When you think of a microbrewery you think of the knowledge that the brewmaster has about the unique beers that he or she brews - the care that goes into choosing the types of grains, hops, sugars and yeasts that are used for each beer. A pilsner, ale, stout or lager each have different ingredients and each has a unique process that the brewmaster has developed over years of personal experience. The long fermentation that allows the yeast to pull the flavors out of the grain. The combination of grains and the different types of hops. This knowledge makes each brewmaster a specialist of the craft.
The artisan baker, like the brewmaster, takes great care in choosing the types of grains, sugars, and yeast that are used for each artisan bread. Keeping starters going for years, that pull the wild yeast out of the air to create regional sourdoughs. Blending together starters with poolishes to create complex French and Italian. Developing wheat starters and poolishes to coax the flavor out of the grain to create the artisan's unique Honey Wheat, Spent Grain, German Rye and Multigrain. Gently working the soft Ciabatta dough, that spends the night in a bath of extra virgin olive oil. The two-day process of the biga that creates the desired texture and flavor of the Neapolitan dough, for hand tossed pizzas.
Commercial bakeries are mainly concerned with pumping out as much bread as the machinery can produce. Grocery stores buy frozen, pre-shaped, dough that they then thaw and bake. (Baked fresh daily and made fresh daily are not the same!) For the artisan baker, the combinations of starters, poolishes and pates can cause a batch of bread to take anywhere from 12 to 48 hours. To the artisan baker it's not about pumping out as much bread as is possible, it about creating the best bread he or she can bake and then trying to make it even better the next time. Each loaf is shaped by hand and baked with care. Some breads are steamed while others are bathed in buttermilk. Each bread is given it own unique look to compliment its unique taste.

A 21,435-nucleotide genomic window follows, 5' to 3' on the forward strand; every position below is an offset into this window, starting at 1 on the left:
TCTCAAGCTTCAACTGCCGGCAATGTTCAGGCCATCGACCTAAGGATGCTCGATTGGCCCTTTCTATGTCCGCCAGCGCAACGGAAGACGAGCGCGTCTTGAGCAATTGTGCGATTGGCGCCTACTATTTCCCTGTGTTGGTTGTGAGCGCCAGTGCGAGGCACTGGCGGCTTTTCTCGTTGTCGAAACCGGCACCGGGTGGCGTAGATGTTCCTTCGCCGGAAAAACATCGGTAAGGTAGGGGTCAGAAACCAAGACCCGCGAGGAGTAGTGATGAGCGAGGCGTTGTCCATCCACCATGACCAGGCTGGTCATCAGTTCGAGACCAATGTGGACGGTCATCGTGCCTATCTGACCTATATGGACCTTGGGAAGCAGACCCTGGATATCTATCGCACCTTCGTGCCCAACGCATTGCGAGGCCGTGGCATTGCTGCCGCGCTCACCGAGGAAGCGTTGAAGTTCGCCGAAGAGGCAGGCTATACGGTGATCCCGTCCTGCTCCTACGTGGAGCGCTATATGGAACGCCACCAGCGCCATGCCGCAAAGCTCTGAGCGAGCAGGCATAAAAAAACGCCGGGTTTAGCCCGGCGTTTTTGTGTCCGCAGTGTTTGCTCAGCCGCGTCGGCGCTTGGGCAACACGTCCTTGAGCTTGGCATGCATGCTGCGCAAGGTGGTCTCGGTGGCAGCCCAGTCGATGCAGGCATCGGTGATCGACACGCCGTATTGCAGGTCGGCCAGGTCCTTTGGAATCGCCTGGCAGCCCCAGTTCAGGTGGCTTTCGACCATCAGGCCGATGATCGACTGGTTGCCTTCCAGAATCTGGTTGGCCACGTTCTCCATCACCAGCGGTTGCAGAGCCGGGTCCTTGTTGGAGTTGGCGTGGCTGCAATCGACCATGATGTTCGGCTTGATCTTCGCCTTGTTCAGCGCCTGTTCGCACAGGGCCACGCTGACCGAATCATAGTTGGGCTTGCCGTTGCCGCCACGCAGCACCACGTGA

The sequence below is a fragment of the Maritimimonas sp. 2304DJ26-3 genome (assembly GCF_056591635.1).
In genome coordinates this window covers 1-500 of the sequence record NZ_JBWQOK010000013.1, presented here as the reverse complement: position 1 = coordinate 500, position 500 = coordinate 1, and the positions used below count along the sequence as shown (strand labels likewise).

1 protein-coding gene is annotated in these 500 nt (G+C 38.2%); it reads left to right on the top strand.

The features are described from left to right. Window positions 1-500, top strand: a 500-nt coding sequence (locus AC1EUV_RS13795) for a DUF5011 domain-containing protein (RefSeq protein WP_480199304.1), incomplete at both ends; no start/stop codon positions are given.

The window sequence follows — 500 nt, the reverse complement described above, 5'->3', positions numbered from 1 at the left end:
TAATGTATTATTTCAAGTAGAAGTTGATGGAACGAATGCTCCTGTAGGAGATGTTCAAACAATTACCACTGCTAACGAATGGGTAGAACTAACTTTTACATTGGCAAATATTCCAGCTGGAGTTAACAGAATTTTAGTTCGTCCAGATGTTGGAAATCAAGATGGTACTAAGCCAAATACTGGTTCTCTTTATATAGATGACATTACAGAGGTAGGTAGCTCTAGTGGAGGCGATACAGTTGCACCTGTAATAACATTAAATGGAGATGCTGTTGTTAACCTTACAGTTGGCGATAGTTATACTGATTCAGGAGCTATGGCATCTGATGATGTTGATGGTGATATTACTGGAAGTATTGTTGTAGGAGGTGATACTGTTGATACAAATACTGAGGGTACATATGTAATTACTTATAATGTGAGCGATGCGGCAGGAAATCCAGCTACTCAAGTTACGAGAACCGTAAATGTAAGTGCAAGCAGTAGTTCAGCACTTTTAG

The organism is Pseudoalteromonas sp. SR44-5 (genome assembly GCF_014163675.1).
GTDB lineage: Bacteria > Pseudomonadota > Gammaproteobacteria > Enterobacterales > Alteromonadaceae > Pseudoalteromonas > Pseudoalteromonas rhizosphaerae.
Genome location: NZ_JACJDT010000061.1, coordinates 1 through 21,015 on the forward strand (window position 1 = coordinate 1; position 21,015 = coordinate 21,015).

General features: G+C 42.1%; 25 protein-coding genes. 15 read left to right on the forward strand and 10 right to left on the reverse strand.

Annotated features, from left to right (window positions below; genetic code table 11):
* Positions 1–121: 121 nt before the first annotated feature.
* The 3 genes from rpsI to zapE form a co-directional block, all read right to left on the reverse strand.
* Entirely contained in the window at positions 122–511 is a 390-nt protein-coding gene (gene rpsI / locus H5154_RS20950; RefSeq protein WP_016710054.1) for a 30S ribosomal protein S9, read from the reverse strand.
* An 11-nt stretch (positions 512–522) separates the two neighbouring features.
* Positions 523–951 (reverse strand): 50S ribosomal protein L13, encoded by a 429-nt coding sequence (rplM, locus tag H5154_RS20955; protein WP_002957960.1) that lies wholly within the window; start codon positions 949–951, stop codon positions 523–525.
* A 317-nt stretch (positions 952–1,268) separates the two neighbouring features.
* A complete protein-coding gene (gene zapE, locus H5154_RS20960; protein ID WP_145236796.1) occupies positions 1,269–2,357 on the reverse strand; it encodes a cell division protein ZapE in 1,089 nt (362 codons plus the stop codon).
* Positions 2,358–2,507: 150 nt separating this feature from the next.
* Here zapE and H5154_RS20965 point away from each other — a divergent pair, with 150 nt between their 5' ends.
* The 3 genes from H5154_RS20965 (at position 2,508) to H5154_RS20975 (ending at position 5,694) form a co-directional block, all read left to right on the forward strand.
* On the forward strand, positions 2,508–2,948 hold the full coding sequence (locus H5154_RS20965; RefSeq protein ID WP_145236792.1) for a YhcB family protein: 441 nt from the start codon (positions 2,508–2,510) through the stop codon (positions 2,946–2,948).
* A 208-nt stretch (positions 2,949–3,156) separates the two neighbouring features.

If you can't meet the artisan baker, it is not artisan bread.
Many chain grocery stores and chain bakeries use the term "Artisan" to describe their bread. That would be like a large commercial brewery claiming to make "Microbrewery Style" beer. The consumer would know better when it comes to beer. It's big business trying to tap into the microbrewery market. There are 1,505 microbreweries in the United States. There are 20 corporate brewers in the United States. How does this compare to the artisan bakery? There are 2,250 artisan bakeries in the United States, 10,355 wholesale bakeries producing bread and other bakery products and 7,470 retail bakeries. There is no confusion when it comes to microbrewed beer, but the 2,250 artisan bakeries have a lot of competition and that competition uses the term "Artisan" when there truly isn't anything "Artisan" about their bread. Sourdough flavoring does not make a sourdough bread. And, sourdough bread only has 3 ingredients - flour, water, and salt. So, the next time you are in the grocery store and pick up that beautiful loaf of "Artisan Style" bread with it's 20 or so, unpronounceable ingredients and tell yourself that there isn't much difference between bread, ask yourself, WHO made this? WHY does this bread have those extra ingredients, that it doesn't need? WHERE is the corporation that is profiting from your purchase of that lovely faux Artisan Style bread. HOW hard would it be to stop at the Creative Crust and pick up some real Artisan Bread? AND while you're at the Crust, you could pick up a few sweet treats for dessert. All made by a family that cares about its creations and actually bakes - For Meadville.